9. Value of melanocytic-associated immunohistochemical markers in the diagnosis of malignant melanoma: a review and update.

    PubMed

    Ordóñez, Nelson G

    2014-02-01

    Since the identification of S100 protein as an immunohistochemical marker that could be useful in the diagnosis of melanoma in the early 1980s, a large number of other melanocytic-associated markers that could potentially be used to assist in the differential diagnosis of these tumors have also been investigated. A great variation exists, however, among these markers, not only in their expression in some subtypes of melanoma, particularly desmoplastic melanoma, but also in their specificity because some of them can also be expressed in nonmelanocytic neoplasms, including various types of soft tissue tumors and carcinomas. This article reviews the information that is currently available on the practical value of some of the markers that have more often been recommended for assisting in the diagnosis of melanomas, including those that have only recently become available. PMID:23648379

  10. In vivo assessment of optical properties of melanocytic skin lesions and differentiation of melanoma from non-malignant lesions by high-definition optical coherence tomography.

    PubMed

    Boone, M A L M; Suppa, M; Dhaenens, F; Miyamoto, M; Marneffe, A; Jemec, G B E; Del Marmol, V; Nebosis, R

    2016-01-01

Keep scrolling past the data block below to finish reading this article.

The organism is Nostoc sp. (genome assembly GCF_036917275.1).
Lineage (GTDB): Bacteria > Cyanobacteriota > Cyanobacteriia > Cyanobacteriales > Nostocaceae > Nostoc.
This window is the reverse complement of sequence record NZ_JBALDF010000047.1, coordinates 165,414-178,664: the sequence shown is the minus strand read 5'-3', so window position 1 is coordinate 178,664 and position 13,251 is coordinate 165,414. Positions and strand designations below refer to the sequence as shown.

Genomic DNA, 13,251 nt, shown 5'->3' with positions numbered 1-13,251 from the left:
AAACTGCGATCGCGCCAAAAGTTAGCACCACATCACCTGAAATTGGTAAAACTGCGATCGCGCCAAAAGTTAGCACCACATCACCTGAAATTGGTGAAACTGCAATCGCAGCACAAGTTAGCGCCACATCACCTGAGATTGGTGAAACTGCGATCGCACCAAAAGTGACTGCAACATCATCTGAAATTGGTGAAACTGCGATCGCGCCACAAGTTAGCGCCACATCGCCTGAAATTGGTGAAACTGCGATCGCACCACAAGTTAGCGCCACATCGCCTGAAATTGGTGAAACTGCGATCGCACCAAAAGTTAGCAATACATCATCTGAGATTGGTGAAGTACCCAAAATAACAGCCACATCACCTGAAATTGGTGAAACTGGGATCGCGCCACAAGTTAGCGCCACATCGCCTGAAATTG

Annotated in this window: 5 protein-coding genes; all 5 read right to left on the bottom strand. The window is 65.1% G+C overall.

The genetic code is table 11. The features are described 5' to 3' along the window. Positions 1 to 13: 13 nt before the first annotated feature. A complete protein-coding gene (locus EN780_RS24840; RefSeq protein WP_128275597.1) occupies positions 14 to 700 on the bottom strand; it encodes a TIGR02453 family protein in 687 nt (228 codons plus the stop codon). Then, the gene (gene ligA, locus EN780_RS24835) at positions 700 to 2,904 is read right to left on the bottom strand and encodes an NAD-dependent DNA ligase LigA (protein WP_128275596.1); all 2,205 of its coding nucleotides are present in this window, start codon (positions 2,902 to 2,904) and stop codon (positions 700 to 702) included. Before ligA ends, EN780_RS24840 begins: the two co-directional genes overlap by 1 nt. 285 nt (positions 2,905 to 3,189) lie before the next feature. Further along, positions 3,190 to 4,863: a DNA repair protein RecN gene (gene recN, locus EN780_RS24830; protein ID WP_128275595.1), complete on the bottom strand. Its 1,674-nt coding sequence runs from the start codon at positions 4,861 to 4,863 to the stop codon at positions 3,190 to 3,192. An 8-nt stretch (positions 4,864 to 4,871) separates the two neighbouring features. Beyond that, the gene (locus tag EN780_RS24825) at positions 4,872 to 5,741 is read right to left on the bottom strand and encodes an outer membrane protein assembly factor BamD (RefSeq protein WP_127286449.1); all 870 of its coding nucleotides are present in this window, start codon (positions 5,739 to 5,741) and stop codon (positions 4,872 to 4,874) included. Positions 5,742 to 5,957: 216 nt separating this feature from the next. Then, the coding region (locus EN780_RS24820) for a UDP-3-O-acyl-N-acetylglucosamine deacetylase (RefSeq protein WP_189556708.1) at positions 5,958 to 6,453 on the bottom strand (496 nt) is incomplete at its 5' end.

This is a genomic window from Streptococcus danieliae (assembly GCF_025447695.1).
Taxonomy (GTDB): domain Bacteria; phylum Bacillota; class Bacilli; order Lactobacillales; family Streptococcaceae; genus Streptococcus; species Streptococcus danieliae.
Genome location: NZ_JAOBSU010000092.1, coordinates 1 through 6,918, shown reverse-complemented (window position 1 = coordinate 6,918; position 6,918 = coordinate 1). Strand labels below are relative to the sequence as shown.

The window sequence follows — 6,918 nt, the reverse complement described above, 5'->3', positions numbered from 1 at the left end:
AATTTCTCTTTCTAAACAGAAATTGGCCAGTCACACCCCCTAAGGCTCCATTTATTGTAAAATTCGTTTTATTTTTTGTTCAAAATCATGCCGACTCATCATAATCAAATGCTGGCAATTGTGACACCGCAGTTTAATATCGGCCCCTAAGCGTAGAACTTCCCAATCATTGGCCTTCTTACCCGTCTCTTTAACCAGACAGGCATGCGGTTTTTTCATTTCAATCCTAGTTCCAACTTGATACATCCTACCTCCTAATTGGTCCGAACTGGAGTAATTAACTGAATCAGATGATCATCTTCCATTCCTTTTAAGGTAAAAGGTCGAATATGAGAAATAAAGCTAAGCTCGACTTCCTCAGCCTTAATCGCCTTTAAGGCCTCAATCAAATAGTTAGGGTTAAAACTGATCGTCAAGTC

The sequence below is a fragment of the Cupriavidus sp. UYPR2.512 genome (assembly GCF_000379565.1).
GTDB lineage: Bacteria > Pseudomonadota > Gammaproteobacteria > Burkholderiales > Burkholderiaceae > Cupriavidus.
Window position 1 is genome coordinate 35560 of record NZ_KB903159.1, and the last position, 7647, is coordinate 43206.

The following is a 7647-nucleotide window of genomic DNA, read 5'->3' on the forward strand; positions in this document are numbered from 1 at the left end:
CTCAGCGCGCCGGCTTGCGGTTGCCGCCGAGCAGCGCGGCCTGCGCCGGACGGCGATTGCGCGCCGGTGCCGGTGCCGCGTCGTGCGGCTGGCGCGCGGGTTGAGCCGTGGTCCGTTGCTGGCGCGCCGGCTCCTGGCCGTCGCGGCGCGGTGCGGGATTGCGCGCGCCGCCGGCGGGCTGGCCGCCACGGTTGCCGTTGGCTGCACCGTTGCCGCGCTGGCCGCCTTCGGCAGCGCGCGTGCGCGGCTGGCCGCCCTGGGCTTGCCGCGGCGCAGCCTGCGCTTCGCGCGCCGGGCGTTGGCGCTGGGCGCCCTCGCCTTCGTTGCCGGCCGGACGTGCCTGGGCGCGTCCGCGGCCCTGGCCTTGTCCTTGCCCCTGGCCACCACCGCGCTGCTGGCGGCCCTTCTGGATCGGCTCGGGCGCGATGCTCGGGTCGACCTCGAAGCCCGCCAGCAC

One of the most challenging problems in clinical dermatology is the early detection of melanoma. Reflectance confocal microscopy (RCM) is an added tool to dermoscopy improving considerably diagnostic accuracy. However, diagnosis strongly depends on the experience of physicians. High-definition optical coherence tomography (HD-OCT) appears to offer additional structural and cellular information on melanocytic lesions complementary to that of RCM. However, the diagnostic potential of HD-OCT seems to be not high enough for ruling out the diagnosis of melanoma if based on morphology analysis. The aim of this paper is first to quantify in vivo optical properties such as light attenuation in melanocytic lesions by HD-OCT. The second objective is to determine the best critical value of these optical properties for melanoma diagnosis. The technique of semi-log plot whereby an exponential function becomes a straight line has been implemented on HD-OCT signals coming from four successive skin layers (epidermis, upper papillary dermis, deeper papillary dermis and superficial reticular dermis). This permitted the HD-OCT in vivo measurement of skin entrance signal (SES), relative attenuation factor normalized for the skin entrance signal (µ raf1) and half value layer (z 1/2). The diagnostic accuracy of HD-OCT for melanoma detection based on the optical properties, µ raf1 , SES and z 1/2 was high (95.6, 82.2 and 88.9 %, respectively). High negative predictive values could be found for these optical properties (96.7, 89.3 and 96.3 %, respectively) compared to morphologic assessment alone (89.9 %), reducing the risk of mistreating a malignant lesion to a more acceptable level (3.3 % instead of 11.1 %). HD-OCT seems to enable the combination of in vivo morphological analysis of cellular and 3-D micro-architectural structures with in vivo analysis of optical properties of tissue scatterers in melanocytic lesions. In vivo HD-OCT analysis of optical properties permits melanoma